Expression of IL-8 and its receptor CXCR2 in GBM cells made us speculate its probable mitogenic action. In vitro neutralization and pharmacological blocking of IL-8/CXCR1/2 led to significant reduction in GBM cell proliferation and viability. Further reduction in clonogenic survival provided evidence in support of mitogenic potential of IL-8. Mitogenic effect of IL-8 has been shown in other cancers as well, although detailed underlying mechanism driving cell proliferation has not yet been deciphered. Three primary downstream signalling cascades have been implicated which are activated on stimulation of CXCR1/2 by IL-8: phosphatidyl- inositol 3′ kinase/Akt (PI3K/Akt), phospholipase C/protein kinase C (PLC/PKC), and Ras/Raf/extracellular signal-regulated protein kinases 1 and 2 (Erk1/2). Other pathways which may also be involved are focal adhesion kinase, Rho, Rac, and Janus kinase/signal transducers and activators of transcription (JAK/STAT) [8].

3D tumor models such as tumor spheroids have rapidly gained importance due to their closer representation of in vivo tumor conditions compared to 2D cell culture models [32, 33]. Hence, we investigated the efficacy of the pharmacological antagonist of the CXCR1 and CXCR2 on 3D tumor spheroid growth and invasion. The treatment resulted in a significant impact on invasive capacity and overall size of these tumor spheroids which indicate important implications of targeting these axes for clinical purpose. Although many important cellular and microenvironment interactions are mimicked by the 3D tumor model, still, there are additional signalling parameters which are lacking in this system and may have a profound effect on the overall efficacy of this drug in vivo. Hence, we advocate further in vivo testing of this drug on orthotopic xenograft model which will strengthen its therapeutic candidature.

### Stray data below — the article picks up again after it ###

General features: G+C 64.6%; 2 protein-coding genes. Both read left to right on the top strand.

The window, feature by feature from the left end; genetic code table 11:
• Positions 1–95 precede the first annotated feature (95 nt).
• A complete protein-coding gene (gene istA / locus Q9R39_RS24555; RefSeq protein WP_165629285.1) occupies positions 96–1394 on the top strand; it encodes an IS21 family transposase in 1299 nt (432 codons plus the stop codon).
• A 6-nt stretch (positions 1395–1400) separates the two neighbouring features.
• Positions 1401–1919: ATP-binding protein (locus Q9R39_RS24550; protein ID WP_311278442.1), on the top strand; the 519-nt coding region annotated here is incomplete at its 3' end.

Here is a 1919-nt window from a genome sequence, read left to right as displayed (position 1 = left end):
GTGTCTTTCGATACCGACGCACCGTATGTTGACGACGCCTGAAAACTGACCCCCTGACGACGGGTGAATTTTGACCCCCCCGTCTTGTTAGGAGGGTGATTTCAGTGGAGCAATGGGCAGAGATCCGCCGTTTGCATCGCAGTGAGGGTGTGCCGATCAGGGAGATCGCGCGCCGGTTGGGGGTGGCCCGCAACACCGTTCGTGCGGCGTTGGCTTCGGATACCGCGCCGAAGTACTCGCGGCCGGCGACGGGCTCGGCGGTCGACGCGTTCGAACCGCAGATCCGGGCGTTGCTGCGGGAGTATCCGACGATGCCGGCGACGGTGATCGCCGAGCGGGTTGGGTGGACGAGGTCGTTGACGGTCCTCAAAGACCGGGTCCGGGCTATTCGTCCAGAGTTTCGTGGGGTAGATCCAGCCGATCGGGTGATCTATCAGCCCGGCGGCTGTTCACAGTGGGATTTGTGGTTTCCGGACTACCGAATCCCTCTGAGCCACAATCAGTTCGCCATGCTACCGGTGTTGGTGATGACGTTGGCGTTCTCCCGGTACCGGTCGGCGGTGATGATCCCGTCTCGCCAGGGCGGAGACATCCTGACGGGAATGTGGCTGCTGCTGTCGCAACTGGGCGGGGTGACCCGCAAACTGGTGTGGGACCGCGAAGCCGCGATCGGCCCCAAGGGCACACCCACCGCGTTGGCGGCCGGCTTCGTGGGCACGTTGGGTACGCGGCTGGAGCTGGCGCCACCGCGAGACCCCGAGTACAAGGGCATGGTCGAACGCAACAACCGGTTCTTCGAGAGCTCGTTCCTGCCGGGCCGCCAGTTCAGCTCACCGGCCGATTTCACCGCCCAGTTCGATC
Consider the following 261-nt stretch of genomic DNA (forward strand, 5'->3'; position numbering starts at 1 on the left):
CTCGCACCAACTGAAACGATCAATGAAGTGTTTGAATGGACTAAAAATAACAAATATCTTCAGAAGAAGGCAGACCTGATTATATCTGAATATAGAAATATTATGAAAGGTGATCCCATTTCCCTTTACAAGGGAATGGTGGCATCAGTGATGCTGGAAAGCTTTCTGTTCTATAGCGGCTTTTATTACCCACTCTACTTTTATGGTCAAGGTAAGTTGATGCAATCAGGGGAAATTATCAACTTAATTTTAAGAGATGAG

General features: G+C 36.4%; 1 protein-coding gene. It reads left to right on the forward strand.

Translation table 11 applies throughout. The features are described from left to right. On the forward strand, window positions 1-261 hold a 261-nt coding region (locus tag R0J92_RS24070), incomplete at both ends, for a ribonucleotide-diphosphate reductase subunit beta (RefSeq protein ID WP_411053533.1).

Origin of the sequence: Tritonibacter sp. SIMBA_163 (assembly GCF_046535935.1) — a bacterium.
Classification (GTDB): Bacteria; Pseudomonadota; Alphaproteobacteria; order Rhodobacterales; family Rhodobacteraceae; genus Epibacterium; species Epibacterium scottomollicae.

Conclusion

IL-8/CXCR1/2 signalling is an important player in GBM biology which can influence GBM growth directly by promoting GBM cell proliferation and invasion and indirectly by promoting neovascularization by both classical and non-classical mechanism (Fig. 7). In vitro targeting of IL-8/CXCR1/2 axes provided notable evidence of their therapeutic potential which may be bolstered with further in vivo studies.